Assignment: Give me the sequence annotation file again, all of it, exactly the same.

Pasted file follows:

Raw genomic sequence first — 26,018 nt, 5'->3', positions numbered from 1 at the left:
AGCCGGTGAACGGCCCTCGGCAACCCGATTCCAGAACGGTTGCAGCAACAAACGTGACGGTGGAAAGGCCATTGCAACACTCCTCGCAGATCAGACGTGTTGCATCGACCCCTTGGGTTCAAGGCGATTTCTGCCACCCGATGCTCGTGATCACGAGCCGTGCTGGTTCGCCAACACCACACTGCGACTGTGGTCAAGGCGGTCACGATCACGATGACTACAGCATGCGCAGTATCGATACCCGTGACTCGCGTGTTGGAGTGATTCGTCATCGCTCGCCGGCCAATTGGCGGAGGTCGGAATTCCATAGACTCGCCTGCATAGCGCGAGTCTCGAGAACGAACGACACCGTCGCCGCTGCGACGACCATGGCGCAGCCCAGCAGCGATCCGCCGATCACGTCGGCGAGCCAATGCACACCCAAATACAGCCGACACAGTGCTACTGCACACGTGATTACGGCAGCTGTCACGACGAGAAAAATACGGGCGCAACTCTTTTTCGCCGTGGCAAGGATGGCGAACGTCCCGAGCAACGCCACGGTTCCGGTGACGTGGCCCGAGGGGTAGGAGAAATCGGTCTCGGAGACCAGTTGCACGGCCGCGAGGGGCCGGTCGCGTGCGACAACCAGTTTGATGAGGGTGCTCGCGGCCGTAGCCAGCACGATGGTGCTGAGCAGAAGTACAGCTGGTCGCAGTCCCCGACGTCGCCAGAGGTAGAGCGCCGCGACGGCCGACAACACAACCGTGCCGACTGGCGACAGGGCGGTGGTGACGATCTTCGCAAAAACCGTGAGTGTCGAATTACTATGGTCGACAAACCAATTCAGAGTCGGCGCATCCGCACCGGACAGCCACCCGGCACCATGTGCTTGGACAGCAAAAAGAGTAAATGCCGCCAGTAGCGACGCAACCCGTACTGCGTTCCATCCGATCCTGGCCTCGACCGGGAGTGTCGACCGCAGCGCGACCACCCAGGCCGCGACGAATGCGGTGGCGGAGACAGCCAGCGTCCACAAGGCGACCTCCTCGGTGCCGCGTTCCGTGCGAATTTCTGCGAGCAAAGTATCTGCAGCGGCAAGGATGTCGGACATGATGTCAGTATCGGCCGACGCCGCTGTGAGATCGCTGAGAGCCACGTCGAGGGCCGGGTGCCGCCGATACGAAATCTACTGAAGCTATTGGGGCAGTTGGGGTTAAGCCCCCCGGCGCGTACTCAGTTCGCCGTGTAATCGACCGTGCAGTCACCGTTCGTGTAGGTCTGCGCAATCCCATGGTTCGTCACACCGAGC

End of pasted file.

Raw genomic sequence first — 26,018 nt, 5'->3', positions numbered from 1 at the left:
AGCCGGTGAACGGCCCTCGGCAACCCGATTCCAGAACGGTTGCAGCAACAAACGTGACGGTGGAAAGGCCATTGCAACACTCCTCGCAGATCAGACGTGTTGCATCGACCCCTTGGGTTCAAGGCGATTTCTGCCACCCGATGCTCGTGATCACGAGCCGTGCTGGTTCGCCAACACCACACTGCGACTGTGGTCAAGGCGGTCACGATCACGATGACTACAGCATGCGCAGTATCGATACCCGTGACTCGCGTGTTGGAGTGATTCGTCATCGCTCGCCGGCCAATTGGCGGAGGTCGGAATTCCATAGACTCGCCTGCATAGCGCGAGTCTCGAGAACGAACGACACCGTCGCCGCTGCGACGACCATGGCGCAGCCCAGCAGCGATCCGCCGATCACGTCGGCGAGCCAATGCACACCCAAATACAGCCGACACAGTGCTACTGCACACGTGATTACGGCAGCTGTCACGACGAGAAAAATACGGGCGCAACTCTTTTTCGCCGTGGCAAGGATGGCGAACGTCCCGAGCAACGCCACGGTTCCGGTGACGTGGCCCGAGGGGTAGGAGAAATCGGTCTCGGAGACCAGTTGCACGGCCGCGAGGGGCCGGTCGCGTGCGACAACCAGTTTGATGAGGGTGCTCGCGGCCGTAGCCAGCACGATGGTGCTGAGCAGAAGTACAGCTGGTCGCAGTCCCCGACGTCGCCAGAGGTAGAGCGCCGCGACGGCCGACAACACAACCGTGCCGACTGGCGACAGGGCGGTGGTGACGATCTTCGCAAAAACCGTGAGTGTCGAATTACTATGGTCGACAAACCAATTCAGAGTCGGCGCATCCGCACCGGACAGCCACCCGGCACCATGTGCTTGGACAGCAAAAAGAGTAAATGCCGCCAGTAGCGACGCAACCCGTACTGCGTTCCATCCGATCCTGGCCTCGACCGGGAGTGTCGACCGCAGCGCGACCACCCAGGCCGCGACGAATGCGGTGGCGGAGACAGCCAGCGTCCACAAGGCGACCTCCTCGGTGCCGCGTTCCGTGCGAATTTCTGCGAGCAAAGTATCTGCAGCGGCAAGGATGTCGGACATGATGTCAGTATCGGCCGACGCCGCTGTGAGATCGCTGAGAGCCACGTCGAGGGCCGGGTGCCGCCGATACGAAATCTACTGAAGCTATTGGGGCAGTTGGGGTTAAGCCCCCCGGCGCGTACTCAGTTCGCCGTGTAATCGACCGTGCAGTCACCGTTCGTGTAGGTCTGCGCAATCCCATGGTTCGTCACACCGAGC